L.A. Confidential (1997, Curtis Hanson)

I haven’t seen L.A. Confidential since 1998 or so, whenever the laserdisc came out. Before the film came out–I saw it in the theaters of course, being a big Russell Crowe fan back then–I read James Ellroy’s book. So, obviously, the film cuts a lot and I don’t remember the book very well, except that it took place over a long period of time. I don’t think it was that good, but you did get to know the characters… You don’t in L.A. Confidential: The Movie. Instead, you get to know and care when the filmmakers tell you to care. It’s Oscar-bait. As I started watching it, I thought it would be okay Oscar-bait, but it really isn’t. For a few reasons.

First, since I’ll be on and on about it if I don’t get it out of the way: Kim Basinger. 1) She does not look like Veronica Lake, she does not resemble Veronica Lake, never in a million years would I think she does. According to IMDb, Izabella Scorupco turned down the role and she owes me dinner for the thirty minutes or so of Basinger “acting” I just had to endure. 2) Kim Basinger is awful. The number of films, probably starting with Batman, that she has hurt or ruined with her aforementioned “acting” probably equals the number of films she has “acted” in. I sort of remember once saying Nine 1/2 Weeks was her only reasonable acting job. Since I haven’t seen it in a long time, I won’t make such a claim. However, after seeing her “talents” on display in L.A. Confidential, I doubt I’d be able to reinforce said claim.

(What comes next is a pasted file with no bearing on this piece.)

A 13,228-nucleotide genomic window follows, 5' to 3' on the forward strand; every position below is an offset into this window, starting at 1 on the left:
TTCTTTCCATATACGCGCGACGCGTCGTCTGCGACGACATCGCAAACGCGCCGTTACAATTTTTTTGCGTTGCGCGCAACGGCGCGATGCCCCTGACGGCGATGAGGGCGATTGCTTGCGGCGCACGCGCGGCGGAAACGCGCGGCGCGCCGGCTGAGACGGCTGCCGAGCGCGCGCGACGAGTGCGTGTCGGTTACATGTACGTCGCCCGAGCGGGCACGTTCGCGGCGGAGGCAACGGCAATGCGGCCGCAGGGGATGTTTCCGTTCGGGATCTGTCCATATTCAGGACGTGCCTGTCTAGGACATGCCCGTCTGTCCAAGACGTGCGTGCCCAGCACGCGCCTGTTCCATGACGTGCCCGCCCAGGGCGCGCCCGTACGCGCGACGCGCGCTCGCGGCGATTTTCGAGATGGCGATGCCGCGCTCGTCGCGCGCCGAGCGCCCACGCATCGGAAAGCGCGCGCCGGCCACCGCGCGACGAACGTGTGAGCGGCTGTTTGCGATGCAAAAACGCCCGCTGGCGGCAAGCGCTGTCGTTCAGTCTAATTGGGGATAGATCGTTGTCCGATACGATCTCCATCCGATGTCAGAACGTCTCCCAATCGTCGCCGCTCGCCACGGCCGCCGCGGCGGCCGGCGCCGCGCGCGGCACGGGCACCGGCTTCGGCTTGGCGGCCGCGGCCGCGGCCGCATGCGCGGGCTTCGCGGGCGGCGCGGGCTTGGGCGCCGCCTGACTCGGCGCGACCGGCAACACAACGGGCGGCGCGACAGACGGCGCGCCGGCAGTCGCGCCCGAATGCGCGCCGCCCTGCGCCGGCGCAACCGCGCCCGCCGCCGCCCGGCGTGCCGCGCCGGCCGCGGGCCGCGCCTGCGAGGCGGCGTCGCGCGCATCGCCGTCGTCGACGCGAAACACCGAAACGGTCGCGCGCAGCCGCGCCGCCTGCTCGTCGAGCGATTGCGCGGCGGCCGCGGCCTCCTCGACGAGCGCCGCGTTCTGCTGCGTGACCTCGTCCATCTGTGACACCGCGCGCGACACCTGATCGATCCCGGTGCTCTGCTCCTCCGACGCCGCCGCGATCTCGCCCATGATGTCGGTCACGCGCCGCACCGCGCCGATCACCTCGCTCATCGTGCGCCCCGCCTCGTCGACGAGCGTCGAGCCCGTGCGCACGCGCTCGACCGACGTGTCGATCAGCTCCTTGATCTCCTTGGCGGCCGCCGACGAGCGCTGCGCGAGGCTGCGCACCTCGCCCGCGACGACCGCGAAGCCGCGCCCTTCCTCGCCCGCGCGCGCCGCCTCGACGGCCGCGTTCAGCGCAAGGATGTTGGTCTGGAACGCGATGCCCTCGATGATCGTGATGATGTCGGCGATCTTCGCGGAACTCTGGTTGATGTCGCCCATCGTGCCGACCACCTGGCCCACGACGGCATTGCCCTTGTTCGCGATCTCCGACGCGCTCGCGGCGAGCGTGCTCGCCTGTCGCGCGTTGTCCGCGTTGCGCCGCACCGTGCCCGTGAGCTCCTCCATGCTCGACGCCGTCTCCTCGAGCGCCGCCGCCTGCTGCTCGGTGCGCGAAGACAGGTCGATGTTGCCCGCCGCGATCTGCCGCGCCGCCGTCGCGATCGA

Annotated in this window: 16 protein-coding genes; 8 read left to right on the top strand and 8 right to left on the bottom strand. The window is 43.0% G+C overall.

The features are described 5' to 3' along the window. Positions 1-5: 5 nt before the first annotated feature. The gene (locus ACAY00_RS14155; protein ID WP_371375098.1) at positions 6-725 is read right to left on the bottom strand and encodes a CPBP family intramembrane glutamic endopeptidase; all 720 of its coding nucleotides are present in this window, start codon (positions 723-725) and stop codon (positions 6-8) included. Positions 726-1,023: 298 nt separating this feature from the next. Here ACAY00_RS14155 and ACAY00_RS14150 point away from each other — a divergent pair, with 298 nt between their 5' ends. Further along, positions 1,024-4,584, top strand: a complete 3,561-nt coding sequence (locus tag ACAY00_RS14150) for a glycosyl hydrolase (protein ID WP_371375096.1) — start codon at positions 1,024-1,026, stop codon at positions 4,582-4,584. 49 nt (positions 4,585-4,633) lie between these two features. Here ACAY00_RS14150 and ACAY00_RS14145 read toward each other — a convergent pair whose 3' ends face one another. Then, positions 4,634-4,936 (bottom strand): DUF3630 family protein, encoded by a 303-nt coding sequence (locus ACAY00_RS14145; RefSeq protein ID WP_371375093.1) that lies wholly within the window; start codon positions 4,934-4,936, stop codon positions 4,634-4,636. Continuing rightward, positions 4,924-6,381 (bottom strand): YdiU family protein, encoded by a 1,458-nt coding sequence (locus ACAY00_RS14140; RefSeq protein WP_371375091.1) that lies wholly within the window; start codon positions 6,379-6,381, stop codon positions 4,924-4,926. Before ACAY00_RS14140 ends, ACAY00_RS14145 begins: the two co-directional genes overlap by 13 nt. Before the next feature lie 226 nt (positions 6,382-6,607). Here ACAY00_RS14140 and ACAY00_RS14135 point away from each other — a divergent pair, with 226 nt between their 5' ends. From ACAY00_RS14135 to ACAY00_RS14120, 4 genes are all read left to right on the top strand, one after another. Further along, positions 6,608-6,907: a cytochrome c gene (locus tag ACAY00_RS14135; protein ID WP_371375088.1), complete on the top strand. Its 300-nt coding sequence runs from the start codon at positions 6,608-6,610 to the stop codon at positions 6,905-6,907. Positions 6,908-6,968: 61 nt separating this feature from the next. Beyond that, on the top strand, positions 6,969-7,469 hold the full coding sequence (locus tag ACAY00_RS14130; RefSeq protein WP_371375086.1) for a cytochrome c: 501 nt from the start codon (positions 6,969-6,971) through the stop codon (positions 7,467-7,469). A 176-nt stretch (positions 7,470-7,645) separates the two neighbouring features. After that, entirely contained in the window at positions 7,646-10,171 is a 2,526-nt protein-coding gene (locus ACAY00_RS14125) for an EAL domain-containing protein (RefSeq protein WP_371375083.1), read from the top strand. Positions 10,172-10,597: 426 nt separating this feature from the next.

There: a paragraph for Basinger’s bad acting. Does Guy Pearce get a whole paragraph? Maybe. He is not good. His character needs to be good. The audience needs to identify with him, not against him. We aren’t suppose to think cops beating the shit out of and murdering innocent (or misdemeanor-committing) people is okay. Does that mean Pearce is actually so good that I’m just upset because he was so good–he was supposed to appear unlikable, correct? No, he was terrible. The scenes between him and Basinger at the end were awful. Not to mention how terrible their actual sex scene was. That was a special kind of awful. Made me want to stick pencils in my ears to break the drums.

However–and I’m breaking up the crap with some pearls–Russell Crowe is good. He has very little do. Most of his scenes are with Basinger and so he had no one to work with, but he still shines through. His character is decent and deserving of a better film. However, L.A. Confidential has got to be one of Kevin Spacey’s best performances. Since Spacey has turned into such an embarrassing Oscar-whore (sort of like Crowe), I’d forgotten how good he could be. If L.A. Confidential had been about Spacey’s redemption… Oh, one can only dream. The film also has David Straithairn and underuses him, which is an incredible affront to the species.